b=new int[o.myNpts];
// Copy them using a loop
// or memcpy or std::copy
}

TClass const &
TClass:perator =( TClass const &o) {
// Don't try to copy self
if (this == &o) return;

if (myNpts != o.myNpts) {
delete delete [] a;
delete delete [] b;
a=new int[o.myNpts];
b=new int[o.myNpts];
}
// Copy them using a loop
// or memcpy or std::copy
}

TClass::~TClass() {
// if(a) delete [] a;
// No need for the if,
// you can delete a 0
// pointer
delete [] a;
delete [] b;
}

// Do not forget to define npts
int TClass::npts = 2;
// 2 is just an arbitrary default


--
Attila aka WW


 
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Howard
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Posts: n/a
 
      10-08-2003

<(E-Mail Removed)> wrote in message
news:s%Ngb.16140$%(E-Mail Removed)-kc.rr.com...
> luigi,
>
> try dereferencing TClass::a and TClass::b in the vectors when you set the
> member variables
>
> int* a;
> a = some memory location
> *a = (dereferencing) i.e. the contents of that memory location
>
> vec[i].a[j]=j or in basic form vec[i].a[j]= 0 (first time through) is

saying
> that a = 0 and when you try and delete memory you dont own...KABOOM
> it would be better to say *(vec[i].a[j]) = 0 or j giving you modification

of
> the contents of the memory location
>
> Hope this helps....
>
> Kevin
>


Kevin,
[Please post your answers after the text you're referring to (or
interspersed with it at least).]

Your answer is not correct. The OP allocated two arrays of int, not two
arrays of pointers. Your method will try to dereference the int at
vec[i].a[j], but that's not allowed, since they're not pointers. The line
"a = new int[npts]" allocates an array of ints of size npts, and the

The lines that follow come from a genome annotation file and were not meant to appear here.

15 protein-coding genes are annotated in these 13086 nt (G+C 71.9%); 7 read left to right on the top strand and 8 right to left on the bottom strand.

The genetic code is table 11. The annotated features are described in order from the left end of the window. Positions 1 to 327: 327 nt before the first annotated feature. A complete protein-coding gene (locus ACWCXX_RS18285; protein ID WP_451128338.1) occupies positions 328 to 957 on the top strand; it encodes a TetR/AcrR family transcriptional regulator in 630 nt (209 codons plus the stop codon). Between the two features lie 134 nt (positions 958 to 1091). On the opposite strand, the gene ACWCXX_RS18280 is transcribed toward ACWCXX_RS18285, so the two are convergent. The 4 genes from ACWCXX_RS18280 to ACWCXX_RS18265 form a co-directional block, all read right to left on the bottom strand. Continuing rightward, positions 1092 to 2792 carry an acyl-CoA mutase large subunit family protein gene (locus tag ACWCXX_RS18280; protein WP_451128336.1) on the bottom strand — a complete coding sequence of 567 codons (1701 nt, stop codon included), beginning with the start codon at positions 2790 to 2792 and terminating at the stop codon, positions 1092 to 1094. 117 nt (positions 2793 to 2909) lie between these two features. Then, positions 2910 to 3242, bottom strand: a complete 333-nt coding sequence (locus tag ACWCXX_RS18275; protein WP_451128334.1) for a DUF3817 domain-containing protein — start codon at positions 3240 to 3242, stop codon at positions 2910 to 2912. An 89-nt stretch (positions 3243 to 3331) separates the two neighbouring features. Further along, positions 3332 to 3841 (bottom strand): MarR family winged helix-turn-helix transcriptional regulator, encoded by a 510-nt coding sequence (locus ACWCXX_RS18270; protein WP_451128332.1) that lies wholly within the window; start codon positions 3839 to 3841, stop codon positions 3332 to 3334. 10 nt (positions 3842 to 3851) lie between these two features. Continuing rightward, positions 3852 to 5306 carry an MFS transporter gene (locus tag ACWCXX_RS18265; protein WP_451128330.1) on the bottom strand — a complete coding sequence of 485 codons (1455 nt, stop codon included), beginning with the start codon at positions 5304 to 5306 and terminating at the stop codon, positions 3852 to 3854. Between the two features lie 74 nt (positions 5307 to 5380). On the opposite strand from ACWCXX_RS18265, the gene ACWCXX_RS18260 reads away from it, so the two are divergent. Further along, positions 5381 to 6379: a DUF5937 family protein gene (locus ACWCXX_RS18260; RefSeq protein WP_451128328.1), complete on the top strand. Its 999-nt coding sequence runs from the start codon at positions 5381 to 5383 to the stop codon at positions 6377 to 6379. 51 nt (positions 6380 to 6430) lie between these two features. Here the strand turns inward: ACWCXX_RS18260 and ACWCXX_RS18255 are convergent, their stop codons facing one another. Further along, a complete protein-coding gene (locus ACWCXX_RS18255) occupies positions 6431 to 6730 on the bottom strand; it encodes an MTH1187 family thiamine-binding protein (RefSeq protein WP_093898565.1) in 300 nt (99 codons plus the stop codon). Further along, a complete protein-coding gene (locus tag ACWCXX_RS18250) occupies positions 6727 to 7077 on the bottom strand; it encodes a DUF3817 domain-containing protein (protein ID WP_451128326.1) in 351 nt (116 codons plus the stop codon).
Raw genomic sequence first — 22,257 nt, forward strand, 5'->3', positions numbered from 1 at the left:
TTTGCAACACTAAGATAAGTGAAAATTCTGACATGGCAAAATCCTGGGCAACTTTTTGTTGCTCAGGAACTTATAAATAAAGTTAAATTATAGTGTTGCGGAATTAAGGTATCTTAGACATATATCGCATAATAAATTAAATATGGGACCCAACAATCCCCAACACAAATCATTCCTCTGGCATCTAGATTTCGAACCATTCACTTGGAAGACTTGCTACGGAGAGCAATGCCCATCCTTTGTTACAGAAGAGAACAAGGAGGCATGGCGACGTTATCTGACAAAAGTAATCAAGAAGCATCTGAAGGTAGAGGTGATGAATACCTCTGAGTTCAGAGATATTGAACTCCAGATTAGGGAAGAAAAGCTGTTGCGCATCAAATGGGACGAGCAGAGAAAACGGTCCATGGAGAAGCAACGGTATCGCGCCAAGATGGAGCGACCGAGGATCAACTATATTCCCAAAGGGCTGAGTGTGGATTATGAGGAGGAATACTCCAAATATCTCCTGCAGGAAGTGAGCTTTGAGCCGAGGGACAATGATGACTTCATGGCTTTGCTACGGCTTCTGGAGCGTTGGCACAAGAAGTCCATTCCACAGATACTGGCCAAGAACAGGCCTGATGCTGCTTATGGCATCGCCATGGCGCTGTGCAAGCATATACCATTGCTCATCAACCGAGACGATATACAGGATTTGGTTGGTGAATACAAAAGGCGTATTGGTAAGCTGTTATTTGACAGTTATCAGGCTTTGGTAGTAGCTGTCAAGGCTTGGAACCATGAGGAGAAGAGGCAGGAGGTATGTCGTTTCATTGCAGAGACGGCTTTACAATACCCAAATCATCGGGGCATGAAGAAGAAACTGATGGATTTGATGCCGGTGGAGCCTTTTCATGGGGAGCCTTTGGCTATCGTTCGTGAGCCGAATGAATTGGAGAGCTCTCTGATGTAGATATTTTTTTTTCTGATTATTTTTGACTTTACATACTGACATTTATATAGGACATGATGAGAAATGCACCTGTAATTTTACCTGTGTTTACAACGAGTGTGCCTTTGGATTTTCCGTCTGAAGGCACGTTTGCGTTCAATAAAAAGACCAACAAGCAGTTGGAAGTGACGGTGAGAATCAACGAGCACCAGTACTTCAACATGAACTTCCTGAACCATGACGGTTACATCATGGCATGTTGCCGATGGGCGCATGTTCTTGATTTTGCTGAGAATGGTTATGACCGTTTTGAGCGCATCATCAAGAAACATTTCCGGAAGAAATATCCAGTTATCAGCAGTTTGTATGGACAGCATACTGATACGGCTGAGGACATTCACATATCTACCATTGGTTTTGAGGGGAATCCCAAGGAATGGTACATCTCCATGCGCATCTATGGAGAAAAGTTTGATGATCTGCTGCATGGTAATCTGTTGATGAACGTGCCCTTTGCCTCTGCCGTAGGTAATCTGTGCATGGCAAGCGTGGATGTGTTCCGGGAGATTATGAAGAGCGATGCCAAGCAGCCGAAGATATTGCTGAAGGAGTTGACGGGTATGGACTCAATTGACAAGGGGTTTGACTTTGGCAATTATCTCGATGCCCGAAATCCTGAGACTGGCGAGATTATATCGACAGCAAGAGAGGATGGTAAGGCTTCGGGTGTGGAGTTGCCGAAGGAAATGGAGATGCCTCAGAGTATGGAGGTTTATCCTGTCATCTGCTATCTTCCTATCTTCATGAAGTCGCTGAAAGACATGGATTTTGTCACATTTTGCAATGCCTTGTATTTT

notation a[j] refers to the int at index j in that array. Also, setting
vec.[i].a[j] = 0 will set a[j] to 0, not a. The pointer 'a 'points to
memory somewhere else, where the int's are actually stored. The int's are
*not* stored at the address of 'a', but at the address 'a' *points to*.

The OP's problem has to do with a lack of a proper copy-constructor, I
believe. (See Attila's response.)

-Howard







 
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luigi
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Posts: n/a
 
      10-08-2003
Thanks! The problem is fixed with the copy constructor. I will take
the rules more seriously from now on :->).

The resize(10) command calls default constructor once, then the copy
constructor 10 times, then destructor once. Very strange.
 
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Ron Natalie
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Posts: n/a
 
      10-08-2003

"luigi" <(E-Mail Removed)> wrote in message news:(E-Mail Removed) om...
> Thanks! The problem is fixed with the copy constructor. I will take
> the rules more seriously from now on :->).
>
> The resize(10) command calls default constructor once, then the copy
> constructor 10 times, then destructor once. Very strange.


Not strange at all. The declaration of resize is:

resize(size_type sz, T c = T());

The second argument is an element that is used to initialize (by copy
construction in your observations) the newly created elements in the
array. Vector does not require that the contained type be default
constructable. In that case, you must provide a prototype object
for it to copy over these elements.

class C {
public:
int C(int); // no default constructor
};

vector<C> v;
v.resize(10, C(1));